DSM2DTM: Now your see it…now you don’t

After years of frustrating trial-and-error we have finally found a technique to automatically convert digital surface models (DSMs) – generated using optical stereo images (i.e. using photogrammetry) – to digital terrain models (DTMs).

In case you are unfamiliar with the terminology, a DTM is a digital elevation model (DEM) that represents the elevations (heights) of the “bare earth” surface (terrain), whereas a DSM includes the heights of surface features (e.g. buildings and vegetation). DSMs are the raw products of digital photogrammetry, for instance GeoSmart’s DEMSA2 L1 product is a 2m resolution DSM. Figure 1 shows the DEMSA2 L1 product (left) compared to an aerial photograph (right) from which it was generated (notice that the radiometric quality of the aerial photograph is not ideal, with a noticeable horizontal difference in brightness between flight rows).

Figure 1 – DEMSA2 Level 1 raw DSM (left) and aerial photograph (right).

Although DSMs are great for some applications (e.g. telecommunication planning), many applications (e.g. construction planning) require DTMs. Some applications (e.g. 3D modelling of cities) prefer normalized DSMs (nDSMs) that only represent the heights of surface objects. nDSMs are generated by subtracting the DTM from the DSM, so one needs both a DSM and a DTM. So there is a need for methods that can convert DSMs to DTMs, which involves identifying surface features and then removing them to reveal the bare earth (terrain).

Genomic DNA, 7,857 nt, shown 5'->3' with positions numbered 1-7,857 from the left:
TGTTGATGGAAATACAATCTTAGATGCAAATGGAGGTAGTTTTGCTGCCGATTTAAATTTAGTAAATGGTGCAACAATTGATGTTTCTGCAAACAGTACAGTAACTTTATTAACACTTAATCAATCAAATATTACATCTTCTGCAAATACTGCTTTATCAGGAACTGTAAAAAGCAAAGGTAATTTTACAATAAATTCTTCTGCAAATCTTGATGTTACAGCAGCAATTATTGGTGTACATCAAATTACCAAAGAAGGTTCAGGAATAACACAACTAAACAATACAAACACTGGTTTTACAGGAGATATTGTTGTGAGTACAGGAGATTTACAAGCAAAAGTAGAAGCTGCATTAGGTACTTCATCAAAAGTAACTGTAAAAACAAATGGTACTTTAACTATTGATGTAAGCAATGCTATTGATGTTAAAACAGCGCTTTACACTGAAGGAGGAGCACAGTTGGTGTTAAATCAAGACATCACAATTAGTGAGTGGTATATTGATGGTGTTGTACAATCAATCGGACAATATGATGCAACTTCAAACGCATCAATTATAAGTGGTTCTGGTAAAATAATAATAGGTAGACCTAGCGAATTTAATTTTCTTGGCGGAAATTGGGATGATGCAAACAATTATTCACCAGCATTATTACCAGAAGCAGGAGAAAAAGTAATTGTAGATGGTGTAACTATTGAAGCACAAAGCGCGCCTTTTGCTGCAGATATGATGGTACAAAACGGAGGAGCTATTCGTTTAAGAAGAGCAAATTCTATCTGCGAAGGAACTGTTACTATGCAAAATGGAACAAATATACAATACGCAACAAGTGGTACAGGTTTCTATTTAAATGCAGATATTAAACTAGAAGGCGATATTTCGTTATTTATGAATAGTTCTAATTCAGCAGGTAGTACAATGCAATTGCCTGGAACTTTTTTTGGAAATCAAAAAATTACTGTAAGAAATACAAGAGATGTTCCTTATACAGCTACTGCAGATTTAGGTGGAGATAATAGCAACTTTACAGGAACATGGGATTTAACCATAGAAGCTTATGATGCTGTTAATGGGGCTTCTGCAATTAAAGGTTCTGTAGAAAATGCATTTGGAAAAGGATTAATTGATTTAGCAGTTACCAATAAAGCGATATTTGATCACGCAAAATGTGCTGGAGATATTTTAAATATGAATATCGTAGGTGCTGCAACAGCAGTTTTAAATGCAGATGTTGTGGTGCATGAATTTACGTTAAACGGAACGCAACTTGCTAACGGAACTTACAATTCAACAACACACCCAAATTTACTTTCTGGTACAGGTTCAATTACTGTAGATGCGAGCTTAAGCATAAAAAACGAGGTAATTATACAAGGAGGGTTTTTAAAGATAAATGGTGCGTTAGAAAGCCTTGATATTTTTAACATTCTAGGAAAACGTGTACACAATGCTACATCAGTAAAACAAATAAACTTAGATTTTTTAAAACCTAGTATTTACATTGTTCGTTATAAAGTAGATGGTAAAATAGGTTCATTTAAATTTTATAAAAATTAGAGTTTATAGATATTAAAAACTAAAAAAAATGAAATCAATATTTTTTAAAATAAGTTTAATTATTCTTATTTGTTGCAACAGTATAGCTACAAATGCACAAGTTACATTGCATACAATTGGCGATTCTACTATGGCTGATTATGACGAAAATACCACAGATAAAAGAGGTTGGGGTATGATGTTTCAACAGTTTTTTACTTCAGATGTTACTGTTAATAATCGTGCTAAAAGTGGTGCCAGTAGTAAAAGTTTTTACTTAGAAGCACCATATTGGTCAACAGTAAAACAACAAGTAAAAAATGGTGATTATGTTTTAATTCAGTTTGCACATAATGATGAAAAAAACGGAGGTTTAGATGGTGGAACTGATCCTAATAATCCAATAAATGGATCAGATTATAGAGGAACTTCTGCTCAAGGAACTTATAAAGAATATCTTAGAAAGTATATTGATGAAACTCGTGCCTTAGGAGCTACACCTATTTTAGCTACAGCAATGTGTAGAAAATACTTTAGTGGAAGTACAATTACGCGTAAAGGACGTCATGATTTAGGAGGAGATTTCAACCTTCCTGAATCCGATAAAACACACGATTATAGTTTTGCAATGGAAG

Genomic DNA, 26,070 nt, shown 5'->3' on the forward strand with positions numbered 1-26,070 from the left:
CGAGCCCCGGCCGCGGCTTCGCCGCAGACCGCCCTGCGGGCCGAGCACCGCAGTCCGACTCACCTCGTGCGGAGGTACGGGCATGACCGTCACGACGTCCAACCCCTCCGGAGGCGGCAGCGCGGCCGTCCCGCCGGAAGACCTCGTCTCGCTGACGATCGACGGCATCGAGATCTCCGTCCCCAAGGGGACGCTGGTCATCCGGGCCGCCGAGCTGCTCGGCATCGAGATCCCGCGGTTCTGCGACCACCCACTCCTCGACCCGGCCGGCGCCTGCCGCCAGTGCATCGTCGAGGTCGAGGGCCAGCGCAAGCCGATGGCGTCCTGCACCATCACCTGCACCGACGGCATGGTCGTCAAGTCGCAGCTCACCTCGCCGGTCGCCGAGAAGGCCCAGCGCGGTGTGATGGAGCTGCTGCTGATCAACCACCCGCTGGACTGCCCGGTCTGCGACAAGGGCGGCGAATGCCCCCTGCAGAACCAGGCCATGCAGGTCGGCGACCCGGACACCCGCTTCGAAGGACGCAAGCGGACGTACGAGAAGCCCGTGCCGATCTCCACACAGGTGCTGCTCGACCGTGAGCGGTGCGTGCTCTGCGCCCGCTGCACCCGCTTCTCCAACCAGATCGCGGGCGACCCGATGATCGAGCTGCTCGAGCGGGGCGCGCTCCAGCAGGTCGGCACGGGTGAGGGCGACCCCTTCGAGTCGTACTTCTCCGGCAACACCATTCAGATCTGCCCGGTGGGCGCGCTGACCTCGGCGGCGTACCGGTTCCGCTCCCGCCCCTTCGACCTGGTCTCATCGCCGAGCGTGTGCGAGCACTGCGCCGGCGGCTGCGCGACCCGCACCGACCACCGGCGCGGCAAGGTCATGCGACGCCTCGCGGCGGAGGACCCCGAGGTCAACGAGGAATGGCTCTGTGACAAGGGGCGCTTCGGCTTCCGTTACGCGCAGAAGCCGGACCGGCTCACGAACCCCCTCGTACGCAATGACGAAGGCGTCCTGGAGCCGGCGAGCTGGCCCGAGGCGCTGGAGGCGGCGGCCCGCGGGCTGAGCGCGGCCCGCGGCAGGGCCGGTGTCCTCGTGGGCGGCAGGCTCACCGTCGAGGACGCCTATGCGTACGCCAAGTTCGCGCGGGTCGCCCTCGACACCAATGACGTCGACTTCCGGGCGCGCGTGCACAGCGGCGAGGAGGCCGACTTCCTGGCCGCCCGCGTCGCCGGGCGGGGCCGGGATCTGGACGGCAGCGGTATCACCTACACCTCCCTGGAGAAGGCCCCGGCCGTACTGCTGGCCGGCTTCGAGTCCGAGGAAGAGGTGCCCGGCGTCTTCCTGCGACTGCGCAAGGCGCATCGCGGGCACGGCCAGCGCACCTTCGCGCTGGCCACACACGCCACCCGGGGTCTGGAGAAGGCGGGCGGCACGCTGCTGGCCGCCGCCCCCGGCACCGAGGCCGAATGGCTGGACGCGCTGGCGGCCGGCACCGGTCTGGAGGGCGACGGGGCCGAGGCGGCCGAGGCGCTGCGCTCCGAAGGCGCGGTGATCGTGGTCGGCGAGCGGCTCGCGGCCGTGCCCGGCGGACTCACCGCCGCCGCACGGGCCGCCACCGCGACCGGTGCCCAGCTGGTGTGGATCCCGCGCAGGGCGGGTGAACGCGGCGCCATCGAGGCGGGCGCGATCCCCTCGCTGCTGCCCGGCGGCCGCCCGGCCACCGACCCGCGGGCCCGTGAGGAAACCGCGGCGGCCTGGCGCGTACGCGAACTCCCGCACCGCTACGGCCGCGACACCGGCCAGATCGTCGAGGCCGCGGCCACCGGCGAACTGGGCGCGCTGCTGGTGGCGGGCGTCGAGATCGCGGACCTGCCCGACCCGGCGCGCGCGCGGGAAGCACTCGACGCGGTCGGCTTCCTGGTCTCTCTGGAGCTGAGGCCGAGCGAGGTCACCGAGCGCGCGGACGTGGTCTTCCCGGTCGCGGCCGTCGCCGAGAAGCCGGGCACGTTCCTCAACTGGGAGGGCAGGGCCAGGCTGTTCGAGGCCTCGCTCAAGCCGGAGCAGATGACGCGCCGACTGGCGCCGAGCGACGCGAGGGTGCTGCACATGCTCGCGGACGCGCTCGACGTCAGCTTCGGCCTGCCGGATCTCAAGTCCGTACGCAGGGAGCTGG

Figure 2 – Conceptual difference between a digital surface model (DSM) and a digital terrain model (DTM), By Yodin - Based on File:DTM DSM.png by User:MartinOver., CC BY-SA 4.0, https://commons.wikimedia.org/w/index.php?curid=44279694

Existing DSM2DTM methods

Although a range of DSM2DTM methods exist, they invariably make use of filtering techniques (e.g. regional statistics) to reduce the variation in a DSM, where high variation is assumed to represent surface features. However, such techniques require the operator to set the size of targeted surface features. For instance, in an industrial area the targeted objects are large (e.g. factories), whereas in a residential area the targeted objects are small. In rural areas an individual tree is small or a hedgerow (of trees) is narrow, while forests can be very large. These parameters need to be modified for each type of landscape.

Another problem with filtering techniques is that they often inadvertently remove important topographic information, such as hillcrests and mountain ridges, because these are also regarded by the filters as surface features (elevation variation). Filter approaches also tend to create a range of artefacts, such as pseudo-terraces in sloped areas.

LiDAR (point cloud) tools are often used for DSM2DTM conversion, but converting LiDAR data to a DTM is much easier because – unlike in photogrammetry where only the top of features are recorded – there are often multiple laser “returns”, or points, per unit area (pixel). In forested areas, some of these points penetrate the tree canopies and reach the ground. These so-called “last returns” can be used to produce a DTM. There are also a range of other information (e.g. return intensity) to work with, which is not available when a DSM is produced using photogrammetry. Nevertheless, LiDAR tools can be used to identify most surface features. Unfortunately the resulting DTMs often contain large quantities of errors such as surface features that were missed or terrain features that were erroneously removed, which requires extensive (costly) manual editing to fix.